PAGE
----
We had the opportunity to attend and pose a live question during a Google Hangout on Air hosted by Robert O’Haver with guest speaker Rand Fishkin, CEO of Moz, 20-year Internet veteran also known for co-authoring Art of SEO and co-founding Inbound.org.

View the Hangout on Youtube

Since Rand was answering questions live on air, I was able to post two questions for him, which he answered during the Hangout:



Rand’s question to our first question, what does he think about guest blogging, was sending us to his blog on the matter: Why Guest Posting & Blogging is a Slippery Slope. He posted this early in the week when checking on the G+ questions:



Rand’s blog on guest blogging is well-worth a read if you are looking for in-depth thoughts, including answers to certain fallacies and assumptions about the matter.


His answer to our second question, what does Rand think in general of web content trends for 2014, was live on air. We’ve transcribed it:


Rand: So Julia wants to know, I and many others I know and work with would love to know what Rand thinks in general of web content trends in 2014. So I’ll answer the second one, since we talked about the first one.


So web content trends: the way I see things going is essentially we have sort of what I call two big trends going on.


One is a massive increase in the number of marketers who are interested in and performing content marketing; and because of that, you have much, much more competition than you’ve ever had before. That increased competition is causing a second trend, which is what I call consumer or content fatigue.


People who use social media to find content, find things on Reddit, get stuff emailed to them by friends, use Facebook, are getting overwhelmed; the amount of content that they are receiving, or you know being able to access, is just exponentially larger than it was a couple of years ago.


And so, what these two trends together combine to do is they make it such that a content marketer today and for the future is going to have to do two things in my opinion. Number one, focus on quality over quantity. Right? You can’t just say to do content marketing, I’m going to put out a blog post every night. I don’t think that’s what true, great content marketing will entail. I think it‘ll be: I have something truly valuable to share, I have a great way to present it, I have really put in the effort, I will put something out there that is far beyond the quality of what anyone else has done.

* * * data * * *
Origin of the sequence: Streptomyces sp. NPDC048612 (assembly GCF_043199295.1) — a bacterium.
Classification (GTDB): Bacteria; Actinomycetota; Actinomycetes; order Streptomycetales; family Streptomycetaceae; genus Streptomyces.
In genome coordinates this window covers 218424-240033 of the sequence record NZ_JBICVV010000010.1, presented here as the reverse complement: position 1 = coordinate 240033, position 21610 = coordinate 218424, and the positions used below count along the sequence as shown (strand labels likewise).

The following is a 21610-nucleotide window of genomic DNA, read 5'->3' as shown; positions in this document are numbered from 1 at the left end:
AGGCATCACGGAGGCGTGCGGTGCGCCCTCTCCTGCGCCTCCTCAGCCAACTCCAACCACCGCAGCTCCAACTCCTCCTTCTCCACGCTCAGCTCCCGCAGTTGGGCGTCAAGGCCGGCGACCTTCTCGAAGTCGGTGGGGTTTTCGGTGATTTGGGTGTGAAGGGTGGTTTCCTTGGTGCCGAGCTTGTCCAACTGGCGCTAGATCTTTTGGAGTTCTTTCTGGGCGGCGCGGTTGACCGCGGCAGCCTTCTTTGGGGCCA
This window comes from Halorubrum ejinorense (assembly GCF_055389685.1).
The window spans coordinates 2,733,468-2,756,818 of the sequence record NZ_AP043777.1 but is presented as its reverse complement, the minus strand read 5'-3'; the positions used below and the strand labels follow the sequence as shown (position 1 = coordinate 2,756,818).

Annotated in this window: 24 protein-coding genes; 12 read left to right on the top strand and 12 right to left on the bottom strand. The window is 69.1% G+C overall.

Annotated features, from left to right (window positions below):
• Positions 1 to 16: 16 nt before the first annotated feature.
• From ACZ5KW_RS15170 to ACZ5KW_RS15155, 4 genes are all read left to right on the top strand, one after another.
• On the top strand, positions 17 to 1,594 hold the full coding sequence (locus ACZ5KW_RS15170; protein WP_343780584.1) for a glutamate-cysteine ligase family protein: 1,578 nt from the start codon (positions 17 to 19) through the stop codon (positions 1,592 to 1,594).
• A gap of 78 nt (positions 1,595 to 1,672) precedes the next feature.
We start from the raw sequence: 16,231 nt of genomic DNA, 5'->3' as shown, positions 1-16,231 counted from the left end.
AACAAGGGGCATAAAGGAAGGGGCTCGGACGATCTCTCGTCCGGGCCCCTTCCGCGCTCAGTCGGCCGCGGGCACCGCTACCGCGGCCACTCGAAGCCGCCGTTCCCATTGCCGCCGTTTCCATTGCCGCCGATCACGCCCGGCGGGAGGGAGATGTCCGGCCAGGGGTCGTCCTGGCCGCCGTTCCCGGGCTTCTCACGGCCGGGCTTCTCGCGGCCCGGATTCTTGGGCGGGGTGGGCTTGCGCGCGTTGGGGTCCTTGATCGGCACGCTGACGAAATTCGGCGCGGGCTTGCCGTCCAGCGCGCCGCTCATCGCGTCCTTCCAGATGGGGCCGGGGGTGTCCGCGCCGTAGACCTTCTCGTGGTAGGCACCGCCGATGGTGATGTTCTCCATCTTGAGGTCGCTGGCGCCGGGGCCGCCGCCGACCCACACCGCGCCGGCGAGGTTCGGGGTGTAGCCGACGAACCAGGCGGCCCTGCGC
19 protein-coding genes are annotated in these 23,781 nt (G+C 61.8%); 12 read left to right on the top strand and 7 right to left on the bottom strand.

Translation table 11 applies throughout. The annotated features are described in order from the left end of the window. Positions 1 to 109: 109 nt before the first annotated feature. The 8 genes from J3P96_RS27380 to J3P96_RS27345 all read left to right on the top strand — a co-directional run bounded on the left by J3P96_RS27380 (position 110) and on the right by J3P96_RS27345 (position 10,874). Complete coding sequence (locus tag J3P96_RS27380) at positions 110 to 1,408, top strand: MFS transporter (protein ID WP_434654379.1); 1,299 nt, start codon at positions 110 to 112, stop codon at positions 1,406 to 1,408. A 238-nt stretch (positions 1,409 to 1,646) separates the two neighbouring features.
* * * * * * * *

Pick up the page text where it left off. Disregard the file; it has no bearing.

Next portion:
The second piece of that is not just great quality, but uniqueness of presentation. So, being the exception to the rule is going to be more and more and more important. That means the standard, long scroll-y infographic that everyone has seen a hundred thousand times, it has a little chart for a little thing, that might not be so great anymore. The silly little, fun little YouTube video might not work as well as it used to. The standard blog post with just some blocks of text might not work so well. But, we’re seeing the rise of things like Svbtle as a blogging platform because it’s very unique and it really is the exception to the rule in terms of things like presentation. We’re seeing a lot more visual assets do particularly well; high quality, interactive elements and quizzes and these types of things. The NY Times had a great language-based quiz that tried to identify where you were from based on how you answered particular questions. So, you know, there’s opportunity.


Presenter: Robert O’Haver I think, you also mentioned it, but the importance of not just puking up what someone else has written, but be unique with it, and stay relevant.


Rand: Yeah, absolutely.


Thank you, Rand, for such a great and informative answer to our question!

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